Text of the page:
In front of us a female sperm whale screamed in pain as she rolled on her side, with a fountain of hot steaming blood pouring from her. Beside her, the largest whale in the pod rose up from the surface of the sea and dove. As his mighty tail slapped the water with a bang, he disappeared. The other six whales carried on fleeing as the huge male turned to defend them.
For a moment we thought he would attack us. We had all seen the old prints and woodcuts of enraged sperm whales cutting Yankee whaling boats in half with their sabre-like teeth, spilling wounded whalers into the sea.
We had little time to think as the ocean exploded behind us, and this great whale hurled himself from the water trying to reach the man behind the harpoon.
They were ready for him and had quickly reloaded the harpoon gun with a unattached harpoon. As the whale rose up and out of the water, the harpooner lowered the gun, pulling the trigger at point black range. With a thundering explosion the harpoon tore into the whale's head.
He screamed. It was an excruciating cry of pain, shock, and confusion. He fell back into the sea, rolling in agony on the surface in a sea stained scarlet with his blood.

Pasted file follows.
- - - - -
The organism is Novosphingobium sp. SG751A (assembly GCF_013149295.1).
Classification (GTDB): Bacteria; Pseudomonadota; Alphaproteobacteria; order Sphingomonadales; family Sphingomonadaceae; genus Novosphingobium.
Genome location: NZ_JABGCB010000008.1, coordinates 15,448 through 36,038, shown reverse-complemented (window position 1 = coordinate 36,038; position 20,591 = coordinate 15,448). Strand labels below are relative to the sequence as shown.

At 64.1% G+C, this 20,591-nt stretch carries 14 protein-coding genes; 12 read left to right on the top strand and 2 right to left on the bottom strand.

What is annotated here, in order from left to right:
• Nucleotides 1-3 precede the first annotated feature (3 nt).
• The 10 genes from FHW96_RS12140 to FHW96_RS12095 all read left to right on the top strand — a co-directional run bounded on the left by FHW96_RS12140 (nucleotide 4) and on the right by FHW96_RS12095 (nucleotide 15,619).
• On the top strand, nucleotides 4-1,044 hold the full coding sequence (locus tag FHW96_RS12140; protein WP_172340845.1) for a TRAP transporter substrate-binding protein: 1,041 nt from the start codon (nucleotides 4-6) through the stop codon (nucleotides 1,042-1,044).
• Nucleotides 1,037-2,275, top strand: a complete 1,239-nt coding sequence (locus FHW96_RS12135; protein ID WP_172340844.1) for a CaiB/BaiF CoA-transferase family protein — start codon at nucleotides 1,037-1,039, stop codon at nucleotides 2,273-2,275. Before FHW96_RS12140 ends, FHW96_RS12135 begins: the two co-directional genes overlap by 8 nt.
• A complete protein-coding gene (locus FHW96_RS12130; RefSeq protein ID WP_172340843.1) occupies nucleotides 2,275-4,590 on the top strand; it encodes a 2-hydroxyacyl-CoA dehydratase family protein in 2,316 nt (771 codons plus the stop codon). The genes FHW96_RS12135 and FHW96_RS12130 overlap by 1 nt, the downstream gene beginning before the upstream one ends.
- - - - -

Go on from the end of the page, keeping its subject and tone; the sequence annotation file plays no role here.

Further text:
The two dying whales struggled to hold on to life between the harpoon boat and the six of us in three boats, sitting motionless on the swells.
I could not take my eyes off the dying whale closest to us. His tail flayed the sea and pink foam frothed all around him.
Then suddenly the whale was looking directly at me. I saw his huge eye and I could see that he saw me. At that moment he dove once again and I saw pink bloody bubbles coming to the surface, moving closer to our boat. Within seconds the whale's head shot above the surface of the sea and began to tower above, rising higher, but as if in slow motion, and angled so that we could see that his intent was to come crashing down upon us.
And as his head rose ever higher I saw that eye once again, so close that I could see my own reflection in that deep dark orb. Suddenly I was struck with the realisation that this whale understood what we were doing.
His lower jaw hung down almost touching the side of our inflatable boat, so close that I could have reached across and encircled one of the six-inch teeth with my fingers.
His muscles tensed and he stopped rising, and began to slowly slide at an angle back into the sea. I kept eye contact with him until his eye sank beneath the surface of the sea and disappeared.
And so he died.
He could have killed us, but he had not, and the look in that eye has haunted me ever since.